By Robert O’Connor
Jean Shepherd (WOR, 1966. Flicklives.com)
When writing the profile of George Ade, I came across a collection of his stories with an introduction by Jean Shepherd. In it, he writes well of Ade, but the highlight of it is how he writes of the Midwestern United States. Shepherd has many beautiful descriptions of the region like “between these major metropolis lie countless hamlets whose only ambition is to become incorporated and to beat the County Seat at softball,” and “The thing about the Midwest is that hardly anybody really feels part of something. Everyone is always leaving. No one ever comes except on business or to see ailing relatives.”
Shepherd also pokes fun at Chicago’s pride – “one newspaper calling itself the World’s Greatest Newspaper and they believe it” and the city’s ambition to build the world’s first mile high skyscraper. “No one quite knows what will go into it. Or cares, for that matter.” Shepherd wrote that in 1961, 13 years before the Sears Tower came to dominate the city skyline and almost 50 before the Burj Khalifa was finished.
Shepherd, like Ade, grew up in northwest Indiana in the town of Hammond, in the northwestern corner of the state. He was in the Army Signal Corps during World War II, but afterwards got a job in the media, first in Cincinnati, then Philadelphia and in 1956 he landed a job at New York’s WOR.
Shep’s show had humorous anecdotes, commentaries and he’d organize wild stunts. The most famous of them was a protest against the New York Times bestseller list and how they calculated their list – by including in their calculations the number of requests for the book. He asked his listeners to walk in to bookstores and ask for a book called I, Libertine by Frederick R. Ewing. The book didn’t exist. After seven weeks of promoting the imaginary book and winning the condemnation of the Archbishop of Boston, the book appeared on the list. Shepherd, along with friend Ted Sturgeon wrote a real book with the same name under the same pseudonym and it became a bestseller again.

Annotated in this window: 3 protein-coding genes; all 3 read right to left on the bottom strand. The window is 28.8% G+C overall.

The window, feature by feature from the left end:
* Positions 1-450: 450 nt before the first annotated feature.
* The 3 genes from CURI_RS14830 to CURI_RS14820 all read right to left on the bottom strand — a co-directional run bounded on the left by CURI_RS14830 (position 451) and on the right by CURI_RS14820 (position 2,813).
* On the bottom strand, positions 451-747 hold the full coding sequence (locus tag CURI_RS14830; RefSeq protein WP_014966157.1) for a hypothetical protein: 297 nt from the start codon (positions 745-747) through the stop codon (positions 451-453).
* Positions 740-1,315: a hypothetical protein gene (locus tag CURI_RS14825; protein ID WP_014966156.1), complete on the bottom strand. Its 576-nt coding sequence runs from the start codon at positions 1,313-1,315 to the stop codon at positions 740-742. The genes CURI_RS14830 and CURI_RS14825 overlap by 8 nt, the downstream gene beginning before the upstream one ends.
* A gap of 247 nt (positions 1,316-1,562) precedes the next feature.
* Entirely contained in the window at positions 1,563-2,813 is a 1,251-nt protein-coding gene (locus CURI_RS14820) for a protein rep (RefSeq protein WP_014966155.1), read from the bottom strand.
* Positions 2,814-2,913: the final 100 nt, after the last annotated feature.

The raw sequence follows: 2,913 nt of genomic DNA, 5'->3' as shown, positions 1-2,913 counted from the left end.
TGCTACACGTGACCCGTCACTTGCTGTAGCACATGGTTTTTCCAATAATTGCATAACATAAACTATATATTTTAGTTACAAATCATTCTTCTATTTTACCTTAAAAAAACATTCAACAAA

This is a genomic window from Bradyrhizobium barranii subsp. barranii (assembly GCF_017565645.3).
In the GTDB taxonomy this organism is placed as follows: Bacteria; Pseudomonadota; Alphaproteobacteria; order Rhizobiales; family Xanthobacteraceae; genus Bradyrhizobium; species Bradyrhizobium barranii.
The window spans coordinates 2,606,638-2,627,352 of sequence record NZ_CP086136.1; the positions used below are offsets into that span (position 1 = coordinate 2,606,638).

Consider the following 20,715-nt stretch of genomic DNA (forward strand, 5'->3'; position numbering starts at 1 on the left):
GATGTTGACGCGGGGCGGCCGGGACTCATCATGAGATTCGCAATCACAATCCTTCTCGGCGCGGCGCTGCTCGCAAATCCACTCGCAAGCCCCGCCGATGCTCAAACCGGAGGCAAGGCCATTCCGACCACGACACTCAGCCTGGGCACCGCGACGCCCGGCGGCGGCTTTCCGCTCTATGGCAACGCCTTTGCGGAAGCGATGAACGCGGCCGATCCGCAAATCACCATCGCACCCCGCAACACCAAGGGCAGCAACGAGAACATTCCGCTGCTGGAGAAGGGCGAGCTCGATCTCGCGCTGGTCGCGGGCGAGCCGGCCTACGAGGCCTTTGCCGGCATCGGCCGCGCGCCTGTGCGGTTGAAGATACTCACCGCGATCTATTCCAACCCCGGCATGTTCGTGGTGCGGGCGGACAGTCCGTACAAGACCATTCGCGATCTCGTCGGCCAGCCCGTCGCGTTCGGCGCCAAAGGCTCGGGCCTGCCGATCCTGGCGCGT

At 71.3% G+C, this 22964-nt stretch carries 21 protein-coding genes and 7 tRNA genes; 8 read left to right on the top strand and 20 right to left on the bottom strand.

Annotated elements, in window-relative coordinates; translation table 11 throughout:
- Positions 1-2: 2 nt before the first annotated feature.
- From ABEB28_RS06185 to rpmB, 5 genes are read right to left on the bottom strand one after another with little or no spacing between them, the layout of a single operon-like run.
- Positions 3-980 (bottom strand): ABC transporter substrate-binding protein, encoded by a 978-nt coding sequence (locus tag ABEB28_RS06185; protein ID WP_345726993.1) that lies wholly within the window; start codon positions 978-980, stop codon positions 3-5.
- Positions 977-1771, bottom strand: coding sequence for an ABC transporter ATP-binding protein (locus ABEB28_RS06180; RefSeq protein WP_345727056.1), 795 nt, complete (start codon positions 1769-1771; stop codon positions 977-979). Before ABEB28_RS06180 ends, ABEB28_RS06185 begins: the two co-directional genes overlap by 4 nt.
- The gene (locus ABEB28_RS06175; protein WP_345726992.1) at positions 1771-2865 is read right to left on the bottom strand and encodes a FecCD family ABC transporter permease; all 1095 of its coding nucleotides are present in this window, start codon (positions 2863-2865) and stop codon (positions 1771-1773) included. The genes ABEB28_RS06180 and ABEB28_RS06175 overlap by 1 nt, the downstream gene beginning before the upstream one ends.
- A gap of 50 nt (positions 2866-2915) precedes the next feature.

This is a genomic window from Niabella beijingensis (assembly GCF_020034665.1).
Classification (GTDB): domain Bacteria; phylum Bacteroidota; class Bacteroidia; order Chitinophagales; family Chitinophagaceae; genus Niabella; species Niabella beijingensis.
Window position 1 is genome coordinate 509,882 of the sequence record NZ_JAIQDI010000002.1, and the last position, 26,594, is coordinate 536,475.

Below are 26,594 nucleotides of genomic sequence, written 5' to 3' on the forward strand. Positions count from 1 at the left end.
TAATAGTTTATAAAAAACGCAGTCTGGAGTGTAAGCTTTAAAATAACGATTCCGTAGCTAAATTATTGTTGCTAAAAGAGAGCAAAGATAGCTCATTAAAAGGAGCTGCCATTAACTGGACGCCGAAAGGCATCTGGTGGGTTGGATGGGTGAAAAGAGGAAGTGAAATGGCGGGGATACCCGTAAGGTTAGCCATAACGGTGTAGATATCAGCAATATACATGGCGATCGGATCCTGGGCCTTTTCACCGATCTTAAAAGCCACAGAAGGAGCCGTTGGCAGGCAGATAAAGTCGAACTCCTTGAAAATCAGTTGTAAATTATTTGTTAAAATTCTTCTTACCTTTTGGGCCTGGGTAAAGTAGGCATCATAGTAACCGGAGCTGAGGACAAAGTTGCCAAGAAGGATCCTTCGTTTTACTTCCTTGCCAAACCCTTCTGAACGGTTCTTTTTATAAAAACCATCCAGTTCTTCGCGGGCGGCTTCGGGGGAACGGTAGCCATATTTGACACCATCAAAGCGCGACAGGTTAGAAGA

By the early 1960s, Shepherd was known nationwide for his humorous anecdotes and commentaries about ordinary life in America, much like George Ade had done. In 1964, media scholar Marshall McCluhan said in his book Understanding Media that Shepherd “regards radio as a new kind of novel that he writes nightly.”
Like Garrison Keillor after him, Shepherd would tell humorous stories about the Midwest and play novelty songs. But unlike Keillor, Shepherd would accompany himself on folk instruments like the Jew’s harp or the kazoo.
In 1971, Shepherd moved into screenwriting and giving live performances of his show. He also collected stories he told on the radio and published them in Playboy, and again in books.
For those who weren’t around during his WOR days (which he later dismissed, oddly enough), Shep’s most famous work is the film A Christmas Story, which he wrote and narrated (and had a cameo in). It’s the story of Ralphie, a kid in 1940s Indiana and what he wants for Christmas – an Official Red Ryder Carbine-Action Two-Hundred-Shot Range Model Air Rifle – and how he is told by everyone – his mother, his teacher, even a Santa at the mall – that he’ll shoot his eye out.
There are also a lot of great Christmas moments like when Ralphie’s parents just stare out the window and watch the snowfall at night. And being the 1940s, there’s plenty of things from Christmas Past like the Ovaltine decoder ring Ralphie gets in the mail.
The movie got mixed reviews and didn’t do well at the box office when it first came out. It then came out on video and became a perennial Christmas favorite, to the point that TNT shows the film continuously in a 24 hour marathon on Christmas eve.
MORE: Flick Lives // A Christmas Story: Excerpt, Excerpt, Excerpt // Other screen credits // I Libertine (article on the scandal and another) // Archived shows on WOR (Clipmarks, Internet Archive) // Books of stories told on the show // Amateur radio sound bites (scroll to Jean Shepherd)